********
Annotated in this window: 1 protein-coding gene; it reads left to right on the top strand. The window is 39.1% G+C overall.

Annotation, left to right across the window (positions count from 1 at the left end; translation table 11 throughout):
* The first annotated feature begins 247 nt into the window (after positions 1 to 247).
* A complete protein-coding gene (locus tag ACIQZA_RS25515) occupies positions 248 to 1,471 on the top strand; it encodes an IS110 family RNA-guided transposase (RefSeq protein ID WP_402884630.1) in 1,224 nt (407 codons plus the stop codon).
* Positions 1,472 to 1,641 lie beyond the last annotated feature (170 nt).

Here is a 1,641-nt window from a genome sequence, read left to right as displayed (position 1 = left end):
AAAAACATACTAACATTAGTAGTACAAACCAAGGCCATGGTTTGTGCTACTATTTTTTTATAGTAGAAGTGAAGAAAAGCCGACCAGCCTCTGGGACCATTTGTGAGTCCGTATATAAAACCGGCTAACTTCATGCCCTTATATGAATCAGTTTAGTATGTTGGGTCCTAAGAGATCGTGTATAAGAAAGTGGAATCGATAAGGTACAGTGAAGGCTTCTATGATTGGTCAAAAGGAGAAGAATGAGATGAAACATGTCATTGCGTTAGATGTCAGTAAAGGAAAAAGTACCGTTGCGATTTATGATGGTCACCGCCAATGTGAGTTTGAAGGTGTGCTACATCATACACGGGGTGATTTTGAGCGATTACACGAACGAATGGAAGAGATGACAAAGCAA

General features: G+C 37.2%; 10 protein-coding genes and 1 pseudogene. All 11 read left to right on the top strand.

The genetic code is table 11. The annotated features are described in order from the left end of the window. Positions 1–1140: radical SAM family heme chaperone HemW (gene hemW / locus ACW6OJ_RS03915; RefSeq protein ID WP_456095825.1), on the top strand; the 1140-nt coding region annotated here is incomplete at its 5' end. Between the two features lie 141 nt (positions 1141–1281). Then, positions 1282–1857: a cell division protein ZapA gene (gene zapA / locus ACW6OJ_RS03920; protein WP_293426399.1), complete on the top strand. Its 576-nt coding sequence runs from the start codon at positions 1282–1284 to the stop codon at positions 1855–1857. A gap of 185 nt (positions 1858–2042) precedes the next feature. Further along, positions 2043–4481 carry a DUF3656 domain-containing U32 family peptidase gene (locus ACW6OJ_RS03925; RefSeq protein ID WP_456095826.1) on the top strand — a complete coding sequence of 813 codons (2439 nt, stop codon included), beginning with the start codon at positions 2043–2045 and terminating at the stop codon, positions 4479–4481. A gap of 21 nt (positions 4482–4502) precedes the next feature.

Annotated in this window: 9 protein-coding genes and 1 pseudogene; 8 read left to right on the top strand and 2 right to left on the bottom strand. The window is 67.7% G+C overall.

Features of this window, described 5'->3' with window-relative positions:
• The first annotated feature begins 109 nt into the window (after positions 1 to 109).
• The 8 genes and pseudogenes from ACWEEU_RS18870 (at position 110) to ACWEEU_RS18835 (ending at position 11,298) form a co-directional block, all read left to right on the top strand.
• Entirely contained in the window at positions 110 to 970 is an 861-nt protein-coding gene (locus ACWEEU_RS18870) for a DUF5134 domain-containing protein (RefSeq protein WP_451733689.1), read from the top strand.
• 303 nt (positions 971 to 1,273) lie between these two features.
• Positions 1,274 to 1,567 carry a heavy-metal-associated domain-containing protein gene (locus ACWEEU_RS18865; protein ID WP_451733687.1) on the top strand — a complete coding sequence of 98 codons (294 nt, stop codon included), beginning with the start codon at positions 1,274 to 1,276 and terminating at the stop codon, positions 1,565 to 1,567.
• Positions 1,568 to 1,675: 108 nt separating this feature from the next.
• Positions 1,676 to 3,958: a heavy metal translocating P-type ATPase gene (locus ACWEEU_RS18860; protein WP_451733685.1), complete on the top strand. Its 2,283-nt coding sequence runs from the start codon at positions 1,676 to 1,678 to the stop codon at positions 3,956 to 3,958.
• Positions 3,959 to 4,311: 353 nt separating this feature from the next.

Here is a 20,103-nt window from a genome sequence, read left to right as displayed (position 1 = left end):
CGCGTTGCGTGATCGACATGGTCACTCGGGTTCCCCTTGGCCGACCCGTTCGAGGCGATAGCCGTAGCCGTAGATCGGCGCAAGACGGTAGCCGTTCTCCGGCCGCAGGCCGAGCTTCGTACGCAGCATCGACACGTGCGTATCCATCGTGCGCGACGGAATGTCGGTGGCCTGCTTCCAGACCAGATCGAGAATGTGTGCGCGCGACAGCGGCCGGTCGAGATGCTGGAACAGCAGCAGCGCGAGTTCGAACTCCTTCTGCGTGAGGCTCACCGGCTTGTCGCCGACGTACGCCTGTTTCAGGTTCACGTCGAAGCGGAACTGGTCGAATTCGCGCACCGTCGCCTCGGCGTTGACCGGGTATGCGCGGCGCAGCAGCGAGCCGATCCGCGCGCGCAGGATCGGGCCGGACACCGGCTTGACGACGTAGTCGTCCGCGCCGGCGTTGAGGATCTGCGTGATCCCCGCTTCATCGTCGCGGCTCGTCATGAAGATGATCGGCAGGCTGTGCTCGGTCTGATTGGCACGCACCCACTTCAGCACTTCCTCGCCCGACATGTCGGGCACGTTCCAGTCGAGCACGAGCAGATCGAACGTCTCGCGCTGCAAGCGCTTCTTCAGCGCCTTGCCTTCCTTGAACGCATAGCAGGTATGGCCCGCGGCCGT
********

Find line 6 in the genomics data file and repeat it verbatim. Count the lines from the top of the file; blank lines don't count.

Here is a 1,641-nt window from a genome sequence, read left to right as displayed (position 1 = left end):